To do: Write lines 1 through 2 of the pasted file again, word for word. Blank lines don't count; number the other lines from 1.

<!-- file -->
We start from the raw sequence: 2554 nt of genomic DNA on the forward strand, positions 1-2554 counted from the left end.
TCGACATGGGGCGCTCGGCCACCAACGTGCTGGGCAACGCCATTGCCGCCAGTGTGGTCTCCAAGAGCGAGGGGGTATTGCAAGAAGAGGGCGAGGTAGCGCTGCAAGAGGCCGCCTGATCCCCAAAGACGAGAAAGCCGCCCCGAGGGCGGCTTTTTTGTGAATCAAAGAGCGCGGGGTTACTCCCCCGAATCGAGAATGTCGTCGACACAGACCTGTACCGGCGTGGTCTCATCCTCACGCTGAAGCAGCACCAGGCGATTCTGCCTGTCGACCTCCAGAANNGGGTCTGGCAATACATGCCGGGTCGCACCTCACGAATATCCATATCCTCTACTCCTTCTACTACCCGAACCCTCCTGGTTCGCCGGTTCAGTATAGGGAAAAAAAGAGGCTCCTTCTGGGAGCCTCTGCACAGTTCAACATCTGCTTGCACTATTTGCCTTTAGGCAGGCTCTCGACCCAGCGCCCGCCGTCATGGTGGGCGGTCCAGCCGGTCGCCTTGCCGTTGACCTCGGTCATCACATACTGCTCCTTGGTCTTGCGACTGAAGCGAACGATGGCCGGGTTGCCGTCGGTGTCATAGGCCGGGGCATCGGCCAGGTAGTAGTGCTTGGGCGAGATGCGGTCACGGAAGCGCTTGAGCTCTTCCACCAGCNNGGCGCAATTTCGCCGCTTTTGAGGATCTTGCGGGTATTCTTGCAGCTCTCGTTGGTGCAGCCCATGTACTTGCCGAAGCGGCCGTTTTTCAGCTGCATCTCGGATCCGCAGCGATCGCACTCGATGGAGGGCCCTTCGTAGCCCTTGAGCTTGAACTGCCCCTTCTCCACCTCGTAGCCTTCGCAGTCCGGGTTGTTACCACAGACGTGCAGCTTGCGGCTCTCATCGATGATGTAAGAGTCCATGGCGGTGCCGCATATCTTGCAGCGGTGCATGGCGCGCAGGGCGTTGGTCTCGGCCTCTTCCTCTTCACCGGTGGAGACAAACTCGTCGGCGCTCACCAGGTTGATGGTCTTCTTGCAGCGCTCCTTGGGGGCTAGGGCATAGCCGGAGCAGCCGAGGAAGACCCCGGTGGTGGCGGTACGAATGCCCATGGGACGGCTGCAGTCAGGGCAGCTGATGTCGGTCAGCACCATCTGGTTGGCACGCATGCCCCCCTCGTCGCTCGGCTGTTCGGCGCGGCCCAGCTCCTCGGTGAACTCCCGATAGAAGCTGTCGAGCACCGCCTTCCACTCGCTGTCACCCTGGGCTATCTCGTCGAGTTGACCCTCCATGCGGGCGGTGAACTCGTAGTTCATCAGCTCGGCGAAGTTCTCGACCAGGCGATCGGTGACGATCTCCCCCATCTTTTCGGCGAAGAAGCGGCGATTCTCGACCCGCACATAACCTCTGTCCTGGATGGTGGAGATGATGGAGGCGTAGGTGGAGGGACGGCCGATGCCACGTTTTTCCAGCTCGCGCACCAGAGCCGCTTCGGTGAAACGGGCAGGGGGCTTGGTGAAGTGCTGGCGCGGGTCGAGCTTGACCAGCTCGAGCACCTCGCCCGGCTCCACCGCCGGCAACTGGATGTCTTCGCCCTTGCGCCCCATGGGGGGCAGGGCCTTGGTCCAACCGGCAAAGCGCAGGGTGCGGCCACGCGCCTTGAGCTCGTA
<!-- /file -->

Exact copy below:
We start from the raw sequence: 2554 nt of genomic DNA on the forward strand, positions 1-2554 counted from the left end.
TCGACATGGGGCGCTCGGCCACCAACGTGCTGGGCAACGCCATTGCCGCCAGTGTGGTCTCCAAGAGCGAGGGGGTATTGCAAGAAGAGGGCGAGGTAGCGCTGCAAGAGGCCGCCTGATCCCCAAAGACGAGAAAGCCGCCCCGAGGGCGGCTTTTTTGTGAATCAAAGAGCGCGGGGTTACTCCCCCGAATCGAGAATGTCGTCGACACAGACCTGTACCGGCGTGGTCTCATCCTCACGCTGAAGCAGCACCAGGCGATTCTGCCTGTCGACCTCCAGAANNGGGTCTGGCAATACATGCCGGGTCGCACCTCACGAATATCCATATCCTCTACTCCTTCTACTACCCGAACCCTCCTGGTTCGCCGGTTCAGTATAGGGAAAAAAAGAGGCTCCTTCTGGGAGCCTCTGCACAGTTCAACATCTGCTTGCACTATTTGCCTTTAGGCAGGCTCTCGACCCAGCGCCCGCCGTCATGGTGGGCGGTCCAGCCGGTCGCCTTGCCGTTGACCTCGGTCATCACATACTGCTCCTTGGTCTTGCGACTGAAGCGAACGATGGCCGGGTTGCCGTCGGTGTCATAGGCCGGGGCATCGGCCAGGTAGTAGTGCTTGGGCGAGATGCGGTCACGGAAGCGCTTGAGCTCTTCCACCAGCNNGGCGCAATTTCGCCGCTTTTGAGGATCTTGCGGGTATTCTTGCAGCTCTCGTTGGTGCAGCCCATGTACTTGCCGAAGCGGCCGTTTTTCAGCTGCATCTCGGATCCGCAGCGATCGCACTCGATGGAGGGCCCTTCGTAGCCCTTGAGCTTGAACTGCCCCTTCTCCACCTCGTAGCCTTCGCAGTCCGGGTTGTTACCACAGACGTGCAGCTTGCGGCTCTCATCGATGATGTAAGAGTCCATGGCGGTGCCGCATATCTTGCAGCGGTGCATGGCGCGCAGGGCGTTGGTCTCGGCCTCTTCCTCTTCACCGGTGGAGACAAACTCGTCGGCGCTCACCAGGTTGATGGTCTTCTTGCAGCGCTCCTTGGGGGCTAGGGCATAGCCGGAGCAGCCGAGGAAGACCCCGGTGGTGGCGGTACGAATGCCCATGGGACGGCTGCAGTCAGGGCAGCTGATGTCGGTCAGCACCATCTGGTTGGCACGCATGCCCCCCTCGTCGCTCGGCTGTTCGGCGCGGCCCAGCTCCTCGGTGAACTCCCGATAGAAGCTGTCGAGCACCGCCTTCCACTCGCTGTCACCCTGGGCTATCTCGTCGAGTTGACCCTCCATGCGGGCGGTGAACTCGTAGTTCATCAGCTCGGCGAAGTTCTCGACCAGGCGATCGGTGACGATCTCCCCCATCTTTTCGGCGAAGAAGCGGCGATTCTCGACCCGCACATAACCTCTGTCCTGGATGGTGGAGATGATGGAGGCGTAGGTGGAGGGACGGCCGATGCCACGTTTTTCCAGCTCGCGCACCAGAGCCGCTTCGGTGAAACGGGCAGGGGGCTTGGTGAAGTGCTGGCGCGGGTCGAGCTTGACCAGCTCGAGCACCTCGCCCGGCTCCACCGCCGGCAACTGGATGTCTTCGCCCTTGCGCCCCATGGGGGGCAGGGCCTTGGTCCAACCGGCAAAGCGCAGGGTGCGGCCACGCGCCTTGAGCTCGTA